Editorial: Pacific and Its Super Bowl Ties
The 2013-14 academic year continues to showcase the incredible history and significance of the University of the Pacific.
In sports, the men’s water polo team and the plaque commemorating Dan Bowden’s sub-four-minute mile representing Pacific’s present and past, respectively.
In this context, it’s fitting the year Pacific brought back Homecoming weekend for the first time since 1995 (the last year of football at the university) is also the same year Pacific is represented on each side of the biggest annual American sporting event: the Super Bowl.
As has been well documented since his tenure as head coach of the Seahawks began in 2010, Pete Carroll ‘73 attended Pacific, where he earned All-Conference honors as a free safety on the Tigers’ football team from 1971-72.
Carroll stayed on as the wide receivers coach of the Tigers from 1973-76, returning for the 1983 season as offensive coordinator. Eventually, Carroll returned to college in 2001 at USC, where he stayed until he left the NCAA sanctions and suspensions for Seattle.
During the 1983 season, Carroll’s corps included a talented receiver named Greg Thomas ‘85. Though an injury forced an end to his career, Thomas settled down in Stockton before his then-wife Toria gave birth to a son named Julius. Julius Thomas grew up to be a 6’5,” 250-pound current tight end for the Denver Broncos.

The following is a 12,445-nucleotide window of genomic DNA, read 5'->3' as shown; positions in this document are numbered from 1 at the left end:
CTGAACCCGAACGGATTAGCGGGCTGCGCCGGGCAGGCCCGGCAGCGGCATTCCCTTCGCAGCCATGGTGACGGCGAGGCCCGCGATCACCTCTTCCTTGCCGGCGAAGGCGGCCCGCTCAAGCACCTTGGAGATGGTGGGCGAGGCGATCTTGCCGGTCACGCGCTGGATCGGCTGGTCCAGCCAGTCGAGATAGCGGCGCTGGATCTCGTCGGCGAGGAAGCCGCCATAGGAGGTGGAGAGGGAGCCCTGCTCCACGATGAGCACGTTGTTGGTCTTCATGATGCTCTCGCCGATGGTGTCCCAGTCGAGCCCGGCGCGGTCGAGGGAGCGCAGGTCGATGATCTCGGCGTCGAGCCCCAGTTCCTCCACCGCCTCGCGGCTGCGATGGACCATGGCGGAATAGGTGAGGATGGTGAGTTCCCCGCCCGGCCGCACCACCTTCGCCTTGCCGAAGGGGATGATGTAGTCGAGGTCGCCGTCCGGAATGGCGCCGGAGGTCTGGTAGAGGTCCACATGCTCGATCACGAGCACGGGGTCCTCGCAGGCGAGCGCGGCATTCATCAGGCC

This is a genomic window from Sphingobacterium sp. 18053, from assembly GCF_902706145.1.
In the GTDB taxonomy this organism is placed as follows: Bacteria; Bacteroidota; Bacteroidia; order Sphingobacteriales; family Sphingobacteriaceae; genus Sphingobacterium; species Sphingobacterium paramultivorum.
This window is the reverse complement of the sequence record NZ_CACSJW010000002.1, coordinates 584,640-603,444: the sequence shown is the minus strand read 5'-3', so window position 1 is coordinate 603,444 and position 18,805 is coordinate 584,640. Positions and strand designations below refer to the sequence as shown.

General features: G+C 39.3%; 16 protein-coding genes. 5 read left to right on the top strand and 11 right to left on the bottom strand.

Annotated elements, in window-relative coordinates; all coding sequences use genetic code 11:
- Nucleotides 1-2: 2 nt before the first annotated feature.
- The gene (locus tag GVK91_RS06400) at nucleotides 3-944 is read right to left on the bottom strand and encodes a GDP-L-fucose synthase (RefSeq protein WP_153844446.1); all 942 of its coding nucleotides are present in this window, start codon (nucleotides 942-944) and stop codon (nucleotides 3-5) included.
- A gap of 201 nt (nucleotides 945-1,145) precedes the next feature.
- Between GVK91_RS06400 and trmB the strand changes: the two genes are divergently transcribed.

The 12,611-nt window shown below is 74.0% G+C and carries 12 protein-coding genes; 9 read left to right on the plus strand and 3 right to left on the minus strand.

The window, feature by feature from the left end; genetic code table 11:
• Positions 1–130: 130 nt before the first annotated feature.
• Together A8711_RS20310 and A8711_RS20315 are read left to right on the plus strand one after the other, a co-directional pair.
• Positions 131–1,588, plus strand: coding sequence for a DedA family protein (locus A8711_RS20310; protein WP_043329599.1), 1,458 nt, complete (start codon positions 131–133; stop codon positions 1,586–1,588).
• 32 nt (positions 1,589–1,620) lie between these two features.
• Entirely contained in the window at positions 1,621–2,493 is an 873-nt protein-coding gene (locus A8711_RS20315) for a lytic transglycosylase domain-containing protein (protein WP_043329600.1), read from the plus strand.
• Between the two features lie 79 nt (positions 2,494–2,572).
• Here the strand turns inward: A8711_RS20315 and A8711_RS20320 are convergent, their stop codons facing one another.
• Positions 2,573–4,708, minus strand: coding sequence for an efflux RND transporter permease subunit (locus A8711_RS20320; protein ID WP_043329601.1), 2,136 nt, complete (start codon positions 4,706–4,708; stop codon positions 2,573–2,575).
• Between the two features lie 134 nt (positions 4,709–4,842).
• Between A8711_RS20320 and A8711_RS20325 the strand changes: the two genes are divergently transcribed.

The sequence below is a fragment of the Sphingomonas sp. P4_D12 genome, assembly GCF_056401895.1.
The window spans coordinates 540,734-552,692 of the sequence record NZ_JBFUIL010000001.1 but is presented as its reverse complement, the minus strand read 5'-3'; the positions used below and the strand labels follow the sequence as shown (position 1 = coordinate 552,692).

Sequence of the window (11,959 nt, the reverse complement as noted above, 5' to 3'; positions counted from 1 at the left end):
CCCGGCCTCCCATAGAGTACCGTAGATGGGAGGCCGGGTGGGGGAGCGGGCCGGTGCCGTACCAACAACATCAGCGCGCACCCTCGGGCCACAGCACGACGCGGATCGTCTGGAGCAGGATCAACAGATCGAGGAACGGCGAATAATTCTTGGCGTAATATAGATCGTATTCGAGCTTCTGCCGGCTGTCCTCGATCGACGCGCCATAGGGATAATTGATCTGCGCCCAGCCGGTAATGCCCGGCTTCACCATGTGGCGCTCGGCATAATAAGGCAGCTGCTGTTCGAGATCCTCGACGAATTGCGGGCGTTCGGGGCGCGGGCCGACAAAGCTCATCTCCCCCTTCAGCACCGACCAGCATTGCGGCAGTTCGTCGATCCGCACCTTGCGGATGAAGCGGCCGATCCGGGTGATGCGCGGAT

Neither Carroll nor Thomas will be Pacific’s first big impact on the NFL’s biggest stage. In his article for Yahoo! Sports, Eric Adelson goes through all of Pacific’s contributions to the sport and its biggest game.
It’s well worth a read.
However, all of this Pacific hoopla will not bring unity to Tigers watching the big game. For those not attune to all of the memorabilia around campus, the majority of football fans at Pacific can be divided into three distinct groups —Oakland Raiders fans, San Francisco 49ers fans, and bandwagon 49ers “fans.”
Most Raiders fans will root for the Seahawks because Oakland and Denver are rivals and partly to spite San Francisco. Most Niners fans will root for the Broncos because of the reverse of both reasons. The bandwagoners will continue to laughably claim Colin Kaepernick is better than Joe Montana. The rare breed who roots for both Bay Area teams wants a meteor to fall on Metlife Stadium.
Pacific’s roots in this year’s game are both unifying and divisive. The season’s top defense and offense will determine who’s the best in the world. No matter which TV you watch the game on, who you watch the game with, or how many beers you drink before, during, and after the game, know Pacific is remarkably still continuing to have an impact on the football world from beyond the grave.